Premium mixer brand Fever-Tree (FEVR) is targeting winning market share from the North American soft drinks giants as it looks to build the US into its largest sales market.
Reporting its annual results this week, Fever-Tree boasted a bumper 118% jump in UK sales in 2016 as growing thirst for premium gin boosted revenues.
But the brand posted lower growth of 55% in the US where spirit consumption is dominated by the dark spirits category and Fever-Tree has targeted increasing penetration in this market to grow sales in the region.
Fever-Tree has already launched ginger beer, ginger ale and Madagascan cola products aimed at the dark spirit market and has lined up further launches in 2017 to grow its presence in the category.
“There is no question that cola and ginger ale are the predominant mixers in the US market,” said CEO Tim Warrillow.
But he pointed out that major players in these categories, notably Coca-Cola, do not promote their brands as alcoholic drink mixers leaving a gap in the market.
“Because Coca-Cola is so ubiquitous premium spirit brands are not that excited on focussing their marketing development alongside them, so that provides a really interesting opportunity for us,” he said.
He said Fever-Tree was engaged in conversations with major dark spirit brands about marketing partnership opportunities at the premium end of the category.
Fever-Tree’s efforts to expand internationally reflect the acceptance that triple-digit sales growth in the UK will inevitably tail off as the tougher year-on-year comparisons kick in.
The UK currently makes up 44% of Fever-Tree sales, but Warrillow said he sees “no reason” why, over time, the US will not become its biggest single market. “We’re very encouraged by the increasing distribution that we’re gaining across the US and we’re very encouraged by the fact the premium mixer category is starting to be recognised,” he said.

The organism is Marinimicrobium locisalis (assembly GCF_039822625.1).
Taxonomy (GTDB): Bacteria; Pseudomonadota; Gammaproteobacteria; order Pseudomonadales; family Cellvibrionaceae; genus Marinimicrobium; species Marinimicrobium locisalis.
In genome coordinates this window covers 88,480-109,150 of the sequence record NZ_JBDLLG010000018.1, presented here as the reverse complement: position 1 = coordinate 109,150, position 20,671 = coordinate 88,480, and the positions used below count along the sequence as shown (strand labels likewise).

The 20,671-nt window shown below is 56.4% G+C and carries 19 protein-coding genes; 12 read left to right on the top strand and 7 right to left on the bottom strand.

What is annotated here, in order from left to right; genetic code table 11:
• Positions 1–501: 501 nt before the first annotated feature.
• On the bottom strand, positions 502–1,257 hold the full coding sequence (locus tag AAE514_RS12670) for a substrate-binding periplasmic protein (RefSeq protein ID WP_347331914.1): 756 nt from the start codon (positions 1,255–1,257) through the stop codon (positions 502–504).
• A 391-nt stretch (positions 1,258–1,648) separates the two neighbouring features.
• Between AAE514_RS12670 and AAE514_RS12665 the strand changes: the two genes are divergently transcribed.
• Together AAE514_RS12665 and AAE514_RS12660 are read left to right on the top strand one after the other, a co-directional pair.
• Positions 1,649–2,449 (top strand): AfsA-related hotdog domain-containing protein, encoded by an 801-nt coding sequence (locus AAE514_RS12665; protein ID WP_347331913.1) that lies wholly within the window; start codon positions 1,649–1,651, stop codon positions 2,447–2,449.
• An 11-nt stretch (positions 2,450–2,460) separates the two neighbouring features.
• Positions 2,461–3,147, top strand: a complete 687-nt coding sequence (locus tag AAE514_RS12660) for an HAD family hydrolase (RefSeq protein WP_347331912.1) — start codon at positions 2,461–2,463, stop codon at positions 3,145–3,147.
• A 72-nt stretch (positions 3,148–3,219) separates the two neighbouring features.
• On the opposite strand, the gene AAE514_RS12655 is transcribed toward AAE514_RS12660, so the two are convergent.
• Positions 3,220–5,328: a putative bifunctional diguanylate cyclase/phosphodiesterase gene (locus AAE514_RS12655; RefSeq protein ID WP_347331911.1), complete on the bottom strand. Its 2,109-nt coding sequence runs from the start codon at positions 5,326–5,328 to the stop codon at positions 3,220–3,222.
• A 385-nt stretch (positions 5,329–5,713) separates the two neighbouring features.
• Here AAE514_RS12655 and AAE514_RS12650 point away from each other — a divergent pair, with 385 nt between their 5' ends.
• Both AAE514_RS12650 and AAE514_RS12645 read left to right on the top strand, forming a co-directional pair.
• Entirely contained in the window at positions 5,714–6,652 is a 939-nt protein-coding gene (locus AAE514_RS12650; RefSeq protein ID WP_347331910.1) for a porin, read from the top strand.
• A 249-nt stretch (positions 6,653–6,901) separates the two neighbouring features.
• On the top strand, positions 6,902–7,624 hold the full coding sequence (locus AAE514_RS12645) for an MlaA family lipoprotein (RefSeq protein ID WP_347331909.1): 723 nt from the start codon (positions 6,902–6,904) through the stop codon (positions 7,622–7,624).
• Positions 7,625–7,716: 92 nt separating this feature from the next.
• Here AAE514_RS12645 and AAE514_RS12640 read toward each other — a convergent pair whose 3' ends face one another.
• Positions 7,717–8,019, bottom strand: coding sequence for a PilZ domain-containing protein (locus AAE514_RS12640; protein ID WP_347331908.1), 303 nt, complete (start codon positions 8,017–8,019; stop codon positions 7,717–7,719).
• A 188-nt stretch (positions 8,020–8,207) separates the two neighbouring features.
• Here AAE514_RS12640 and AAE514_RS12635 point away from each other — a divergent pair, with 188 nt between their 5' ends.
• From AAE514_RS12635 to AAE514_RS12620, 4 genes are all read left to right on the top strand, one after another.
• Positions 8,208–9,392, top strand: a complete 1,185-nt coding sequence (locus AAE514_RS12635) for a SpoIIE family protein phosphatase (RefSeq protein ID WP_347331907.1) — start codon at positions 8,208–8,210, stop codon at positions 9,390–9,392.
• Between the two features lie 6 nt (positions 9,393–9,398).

In the UK Fever-Tree said it saw strong off-trade performance, driven by consistently strong growth across its principal retail customers (Waitrose, Tesco and Sainsbury’s), alongside incremental sales generated by the listing at Asda in May 2016.
Warrillow said there remains significant opportunity to increase its presence in key UK retailers, given the 13% category growth of which 92% was driven by Fever-Tree itself. “Retailers make shelf space available for products that are popular and rotating fast,” he explained.
Profits also soared in the year to 31 December as the group strengthened its margins, with a 97% rise in adjusted EBITDA to £35.8m and pre-tax profits of £34.3m, compared with £16.8m in 2015.
While the group has seen some cost input inflation, it said its main input costs in the UK are not exposed to foreign exchange driven cost rises and it has no plans to alter pack architecture or push for price increases.